6. As other have said, I might not really care for what someone is doing but I’m not going to try to tear them down for wanting to do it. I’d like to think that all people getting married are just trying to have a nice time with the people they know and love to celebrate a marriage… and I honestly think people should do whatever they want as long as they aren’t harming anyone! If a huge, expensive, grandiose black tie affair is your thing- awesome. It’s probably going to look awesome in pictures. Me… I’m pretty stoked we’re going to have cotton candy, pop corn, and snow cone machines at our reception! Two totally different vibes/events that at the end of the day celebrate two people in love & that’s what matters.

    The internet can get so so so very negative and judgy because we’re all hiding behind our computer screens… either way, Ariel is right to say not to give a fuck about it!

  7. As someone who has been a pretty heavy internet user since the internet became a thing we could use, I’ve thought a lot about what it seems to be doing to social interaction. Specifically, how we relate to one another when our ideas conflict. Not to sound like someone’s Grandma screaming about how these kids today and their interwebs are destroying society, but I can’t help but notice that the internet is making us shitty to each other in ways we weren’t able to be before.

    I think it’s a fundamental part of human nature to be mean/have mean thoughts/judge one another. It’s not a part of human nature that we should be proud of, but deep down in all our brains no matter how much we try to evolve past it, it’s there. The difference was, before the internet, we kept a lid on it much better. In face to face interaction, if someone tells you something that you don’t like or disagree with, you moderate your reaction because the person is right there in front of you. You don’t want to get into a screaming argument with them. You don’t want to say something shitty to their face; and if you do, you see the tangible hurt in their expression and you feel guilt for causing pain to another human being. Yes, people always have and probably always will gossip about others behind closed doors and made nasty comments about things they don’t agree with or understand behind one another’s backs. The internet has changed the game, though. Now, if we have a mean thought, a difference of opinion, or don’t approve of someone’s choices, we just vomit it out all over the keyboard. We don’t have to see the hurt our words cause. We don’t have to back our snark up with potential escalation in person, possibly in front of a crowd of people who would be horrified to hear the argument we would cause. We use fake names and false identities and strike out at each other without guilt or fear of real conflict.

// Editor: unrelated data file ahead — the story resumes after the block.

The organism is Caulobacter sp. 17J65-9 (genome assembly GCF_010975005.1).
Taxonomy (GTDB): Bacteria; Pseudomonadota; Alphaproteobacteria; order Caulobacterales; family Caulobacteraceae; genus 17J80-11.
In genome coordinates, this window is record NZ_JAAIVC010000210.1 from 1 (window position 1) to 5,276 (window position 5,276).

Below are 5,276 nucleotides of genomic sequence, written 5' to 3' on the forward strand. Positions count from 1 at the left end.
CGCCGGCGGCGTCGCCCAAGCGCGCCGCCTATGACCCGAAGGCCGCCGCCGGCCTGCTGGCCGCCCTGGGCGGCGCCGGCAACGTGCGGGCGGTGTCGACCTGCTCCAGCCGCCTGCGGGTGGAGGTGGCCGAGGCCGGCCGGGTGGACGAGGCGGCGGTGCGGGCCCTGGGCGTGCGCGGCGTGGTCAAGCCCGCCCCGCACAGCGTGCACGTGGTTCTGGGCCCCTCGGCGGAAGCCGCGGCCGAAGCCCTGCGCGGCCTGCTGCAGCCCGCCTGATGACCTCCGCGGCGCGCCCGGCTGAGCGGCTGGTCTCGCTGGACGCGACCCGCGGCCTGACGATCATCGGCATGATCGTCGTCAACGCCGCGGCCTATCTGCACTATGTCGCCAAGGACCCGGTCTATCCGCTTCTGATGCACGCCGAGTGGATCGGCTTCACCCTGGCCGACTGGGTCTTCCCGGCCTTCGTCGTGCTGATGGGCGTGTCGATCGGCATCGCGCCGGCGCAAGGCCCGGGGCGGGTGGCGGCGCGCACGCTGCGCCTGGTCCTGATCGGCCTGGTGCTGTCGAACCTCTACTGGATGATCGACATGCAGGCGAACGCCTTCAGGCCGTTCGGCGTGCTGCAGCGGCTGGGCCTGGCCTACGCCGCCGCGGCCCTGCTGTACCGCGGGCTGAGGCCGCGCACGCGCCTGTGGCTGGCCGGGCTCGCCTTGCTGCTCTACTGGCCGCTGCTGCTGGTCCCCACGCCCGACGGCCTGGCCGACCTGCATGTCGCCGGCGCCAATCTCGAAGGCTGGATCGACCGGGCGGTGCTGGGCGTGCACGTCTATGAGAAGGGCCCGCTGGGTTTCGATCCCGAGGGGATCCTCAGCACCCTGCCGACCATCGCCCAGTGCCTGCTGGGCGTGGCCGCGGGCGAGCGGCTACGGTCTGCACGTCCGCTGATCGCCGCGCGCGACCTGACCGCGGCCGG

On the extreme end of this spectrum we get trolls, people who derive actual pleasure from being assholes anonymously on the internet. But we also get regular people, who aren’t necessarily bad or getting off on being a bully, who have lost the polite filter that keeps social interaction running smoothly in person because they’re not able to witness firsthand the consequences of their nastiness. It applies to everything, from motherhood to fashion to politics…we’re becoming a society of people who have no problem using the internet to vent our Id all over our fellow humans because we feel safe doing so. Even if the person you’re trashing online does happen upon your comments and responds, it’s not the same as being confronted by a real person at the bar.

    Weddings carry a huge amount of emotional baggage for almost everyone, and many people have strong opinions about them. I don’t get sites that trash other people’s weddings; I’m a “not my jam but whatever” type of girl. I try not to be shitty on the internet as much as possible; but I can certainly see how there’s also a kind of mob mentality element to it. Someone (ahem, Jezebel) posts a nasty article about a seemingly pretentious Special Snowflake wedding; someone makes a nasty comment; someone else agrees; the snark starts to pile up, and suddenly it’s a free-for-all with everyone having a grand old time saying horrible hurtful anonymous shit that they face no consequences for.